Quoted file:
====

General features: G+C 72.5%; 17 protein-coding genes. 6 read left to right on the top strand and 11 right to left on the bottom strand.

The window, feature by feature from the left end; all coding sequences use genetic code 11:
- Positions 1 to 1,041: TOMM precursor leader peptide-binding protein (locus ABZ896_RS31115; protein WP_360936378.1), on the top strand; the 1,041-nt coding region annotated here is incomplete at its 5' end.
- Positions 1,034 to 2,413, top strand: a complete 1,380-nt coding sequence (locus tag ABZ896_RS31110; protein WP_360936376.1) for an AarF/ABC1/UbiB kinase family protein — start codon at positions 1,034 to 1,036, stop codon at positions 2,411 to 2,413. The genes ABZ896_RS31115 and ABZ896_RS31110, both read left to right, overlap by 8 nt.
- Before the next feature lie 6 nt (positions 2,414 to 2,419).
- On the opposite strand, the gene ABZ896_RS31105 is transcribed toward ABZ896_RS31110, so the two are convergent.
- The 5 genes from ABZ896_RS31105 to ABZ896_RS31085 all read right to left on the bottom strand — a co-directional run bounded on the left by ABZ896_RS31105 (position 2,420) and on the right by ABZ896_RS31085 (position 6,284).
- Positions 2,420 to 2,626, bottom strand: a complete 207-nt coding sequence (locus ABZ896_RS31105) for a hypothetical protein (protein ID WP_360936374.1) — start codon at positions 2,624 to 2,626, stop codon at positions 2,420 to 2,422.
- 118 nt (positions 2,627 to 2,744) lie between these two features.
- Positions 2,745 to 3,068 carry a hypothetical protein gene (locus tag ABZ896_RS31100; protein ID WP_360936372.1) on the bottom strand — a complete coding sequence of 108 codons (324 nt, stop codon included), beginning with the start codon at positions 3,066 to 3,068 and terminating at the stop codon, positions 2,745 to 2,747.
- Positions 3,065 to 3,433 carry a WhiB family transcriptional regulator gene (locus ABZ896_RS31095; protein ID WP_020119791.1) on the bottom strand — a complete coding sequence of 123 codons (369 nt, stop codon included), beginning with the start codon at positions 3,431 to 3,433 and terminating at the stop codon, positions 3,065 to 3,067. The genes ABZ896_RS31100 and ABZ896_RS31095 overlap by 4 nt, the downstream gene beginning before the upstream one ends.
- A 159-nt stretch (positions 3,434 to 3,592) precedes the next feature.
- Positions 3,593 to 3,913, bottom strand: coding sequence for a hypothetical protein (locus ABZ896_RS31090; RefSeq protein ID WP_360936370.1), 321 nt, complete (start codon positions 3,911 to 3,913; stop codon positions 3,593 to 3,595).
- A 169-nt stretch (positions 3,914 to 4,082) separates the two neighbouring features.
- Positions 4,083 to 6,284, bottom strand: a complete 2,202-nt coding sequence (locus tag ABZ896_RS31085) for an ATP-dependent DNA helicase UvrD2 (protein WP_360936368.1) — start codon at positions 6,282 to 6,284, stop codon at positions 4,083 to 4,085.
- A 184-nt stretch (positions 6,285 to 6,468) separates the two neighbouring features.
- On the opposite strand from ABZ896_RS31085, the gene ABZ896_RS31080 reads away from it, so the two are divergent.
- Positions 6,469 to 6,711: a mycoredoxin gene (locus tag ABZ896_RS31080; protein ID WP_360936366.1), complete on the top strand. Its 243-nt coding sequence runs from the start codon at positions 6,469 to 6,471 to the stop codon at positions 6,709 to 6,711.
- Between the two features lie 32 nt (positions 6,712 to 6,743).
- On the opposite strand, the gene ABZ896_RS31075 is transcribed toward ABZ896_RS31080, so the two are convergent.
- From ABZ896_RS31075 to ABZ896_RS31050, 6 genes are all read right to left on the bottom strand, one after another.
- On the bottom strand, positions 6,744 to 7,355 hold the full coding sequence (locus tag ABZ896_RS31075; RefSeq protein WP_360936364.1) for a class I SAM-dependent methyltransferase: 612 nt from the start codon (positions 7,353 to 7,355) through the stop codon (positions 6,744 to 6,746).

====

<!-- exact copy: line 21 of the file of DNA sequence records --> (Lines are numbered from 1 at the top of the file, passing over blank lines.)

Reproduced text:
- From ABZ896_RS31075 to ABZ896_RS31050, 6 genes are all read right to left on the bottom strand, one after another.